Last summer, after several Republicans indicated they'd prefer to let the U.S. default on some of its debt rather than raise the debt ceiling, Standard and Poor's downgraded America's debt rating.
Everyone gasped. But the result of the downgrade? Not much. Investors, short of safe havens, kept right on buying U.S. treasury bills.
Today, in fact, the bond market is demanding a piddling 1.9 per cent interest on long-term American debt, despite the fact that France, whose books are actually in slightly better shape, is now forced to pay nearly twice that.
Kick that can
So, for an American politician, the whole issue of deficit cutting is a no-brainer: keep kicking that can.
At this rate, what's happening in Europe is probaby a preview of America's future, and the politicians on the deficit committee (which was created as part the debt-ceiling compromise in August) know it.
That makes their inaction all the more cynical.
The Congressional Budget Office estimates that within a decade (or much sooner if Bush-era tax cuts stand), paying interest on the debt will be the U.S. government's single biggest expenditure.
Not the military, not social programs, but interest, the same plight faced by every poor chump who can't control his credit card addiction.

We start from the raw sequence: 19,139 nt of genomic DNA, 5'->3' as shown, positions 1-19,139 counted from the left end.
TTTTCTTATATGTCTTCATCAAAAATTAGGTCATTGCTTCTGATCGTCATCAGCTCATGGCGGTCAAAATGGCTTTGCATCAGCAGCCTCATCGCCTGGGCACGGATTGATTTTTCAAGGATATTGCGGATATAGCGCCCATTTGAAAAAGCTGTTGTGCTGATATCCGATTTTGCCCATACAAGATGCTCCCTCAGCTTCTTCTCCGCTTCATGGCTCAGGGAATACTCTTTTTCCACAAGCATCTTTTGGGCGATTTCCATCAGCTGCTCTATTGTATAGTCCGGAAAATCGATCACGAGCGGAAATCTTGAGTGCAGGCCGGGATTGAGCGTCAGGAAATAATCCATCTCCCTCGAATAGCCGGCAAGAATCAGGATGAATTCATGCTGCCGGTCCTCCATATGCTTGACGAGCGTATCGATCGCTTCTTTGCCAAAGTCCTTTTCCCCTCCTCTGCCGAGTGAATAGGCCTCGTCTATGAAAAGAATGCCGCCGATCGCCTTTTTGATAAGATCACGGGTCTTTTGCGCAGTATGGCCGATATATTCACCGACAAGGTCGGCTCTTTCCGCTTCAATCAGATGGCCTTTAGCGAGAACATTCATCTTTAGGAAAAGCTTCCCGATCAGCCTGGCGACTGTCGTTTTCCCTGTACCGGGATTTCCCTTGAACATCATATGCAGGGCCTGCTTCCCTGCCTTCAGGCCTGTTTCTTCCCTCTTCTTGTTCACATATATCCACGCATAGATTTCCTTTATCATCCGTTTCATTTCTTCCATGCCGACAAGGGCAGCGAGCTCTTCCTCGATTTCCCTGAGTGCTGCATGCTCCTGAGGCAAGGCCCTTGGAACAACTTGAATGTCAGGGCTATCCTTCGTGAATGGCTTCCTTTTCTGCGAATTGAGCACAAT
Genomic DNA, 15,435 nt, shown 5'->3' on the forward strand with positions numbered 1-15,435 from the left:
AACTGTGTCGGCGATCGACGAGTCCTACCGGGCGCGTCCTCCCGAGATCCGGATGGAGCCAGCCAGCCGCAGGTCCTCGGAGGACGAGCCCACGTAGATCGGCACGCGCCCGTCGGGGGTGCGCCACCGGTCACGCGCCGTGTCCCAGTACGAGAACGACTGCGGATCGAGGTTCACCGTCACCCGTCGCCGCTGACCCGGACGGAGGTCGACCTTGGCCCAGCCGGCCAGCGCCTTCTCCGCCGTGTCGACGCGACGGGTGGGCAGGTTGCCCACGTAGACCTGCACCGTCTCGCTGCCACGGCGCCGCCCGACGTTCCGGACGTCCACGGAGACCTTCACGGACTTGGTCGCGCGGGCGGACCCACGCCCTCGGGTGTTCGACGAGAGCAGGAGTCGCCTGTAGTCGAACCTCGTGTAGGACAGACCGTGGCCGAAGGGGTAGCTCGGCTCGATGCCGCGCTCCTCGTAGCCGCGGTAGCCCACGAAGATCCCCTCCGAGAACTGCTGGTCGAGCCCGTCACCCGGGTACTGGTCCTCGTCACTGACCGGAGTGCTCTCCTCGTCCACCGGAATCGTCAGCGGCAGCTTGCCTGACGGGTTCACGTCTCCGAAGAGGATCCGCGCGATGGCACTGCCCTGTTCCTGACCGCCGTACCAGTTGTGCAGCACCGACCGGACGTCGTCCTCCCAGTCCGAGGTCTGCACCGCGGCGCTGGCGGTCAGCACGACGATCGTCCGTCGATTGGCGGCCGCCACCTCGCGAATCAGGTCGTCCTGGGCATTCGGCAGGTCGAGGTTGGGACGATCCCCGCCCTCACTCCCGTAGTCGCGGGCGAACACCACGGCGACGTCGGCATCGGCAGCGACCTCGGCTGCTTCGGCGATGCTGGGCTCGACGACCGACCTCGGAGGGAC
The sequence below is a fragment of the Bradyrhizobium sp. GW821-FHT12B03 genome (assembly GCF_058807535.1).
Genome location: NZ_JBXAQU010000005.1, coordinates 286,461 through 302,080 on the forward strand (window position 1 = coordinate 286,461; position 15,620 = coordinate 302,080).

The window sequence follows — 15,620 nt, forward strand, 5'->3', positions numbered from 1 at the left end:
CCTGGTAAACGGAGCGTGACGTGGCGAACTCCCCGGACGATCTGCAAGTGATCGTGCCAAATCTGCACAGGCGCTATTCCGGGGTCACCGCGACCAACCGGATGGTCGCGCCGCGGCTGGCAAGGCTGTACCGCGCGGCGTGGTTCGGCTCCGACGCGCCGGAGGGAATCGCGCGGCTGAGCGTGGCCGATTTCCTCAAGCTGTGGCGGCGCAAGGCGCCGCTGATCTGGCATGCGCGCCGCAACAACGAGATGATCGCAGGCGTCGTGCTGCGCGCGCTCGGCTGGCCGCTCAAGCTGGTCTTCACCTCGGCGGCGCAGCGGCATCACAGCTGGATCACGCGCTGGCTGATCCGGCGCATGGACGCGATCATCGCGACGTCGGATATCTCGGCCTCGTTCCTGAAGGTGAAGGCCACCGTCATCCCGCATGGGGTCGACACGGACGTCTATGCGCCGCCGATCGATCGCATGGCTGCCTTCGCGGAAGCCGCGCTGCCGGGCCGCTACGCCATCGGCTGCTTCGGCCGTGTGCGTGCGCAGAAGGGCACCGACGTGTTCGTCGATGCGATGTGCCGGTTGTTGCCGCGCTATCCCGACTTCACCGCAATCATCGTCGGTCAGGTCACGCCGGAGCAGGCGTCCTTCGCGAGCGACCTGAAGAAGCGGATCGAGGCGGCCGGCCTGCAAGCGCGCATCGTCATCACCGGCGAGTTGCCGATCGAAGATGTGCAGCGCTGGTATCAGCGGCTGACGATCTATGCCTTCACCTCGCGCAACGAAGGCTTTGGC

At that point, cuts will impose themselves and America's streets, like Europe's, will begin to fill. Not with peaceful, relatively benign Occupy Wall Streeters, but with much bigger, much angrier crowds.
Farmers, seniors, homeowners, all of them demanding a return to the kinds of benefits and subsidies they had come to enjoy. Entire communities demanding the return of their military bases, with all the jobs they conferred. And so on.
But the money simply won't be there. The way so much of it isn't there in Europe anymore.
The mainstream media treats this whole economic story as a series of crises, with something new darkening the sky every day. That's nonsense.
This one is driven by the relentless arithmetic of compound interest. It's like the Borg on Star Trek. It never stops and each day of inaction makes things worse.
I saw a news photo the other day from some European protest, a young woman in the street, her fist raised, shouting defiantly.
Fist raised at what, or whom, I wondered? Does she want someone to force investors to lend more money to her already indebted government?
Perhaps she wants the European central bank to print trillions of euros, which might allow repayment, of a sort, but which would also, in the long run, devastate her own savings and income.
Maybe she just wants her government to walk away from its debts, but has no idea how much worse that would make things.
More likely, she just wants her life back, the one her government really couldn't afford to give her in the first place, and she doesn't have a solution, only anger.
That, given the failure of will and leadership here so far, is what America is facing.
But U.S. politicians still have a few years left to procrastinate and can-kick and feather their own nests. Don't think they don't know it.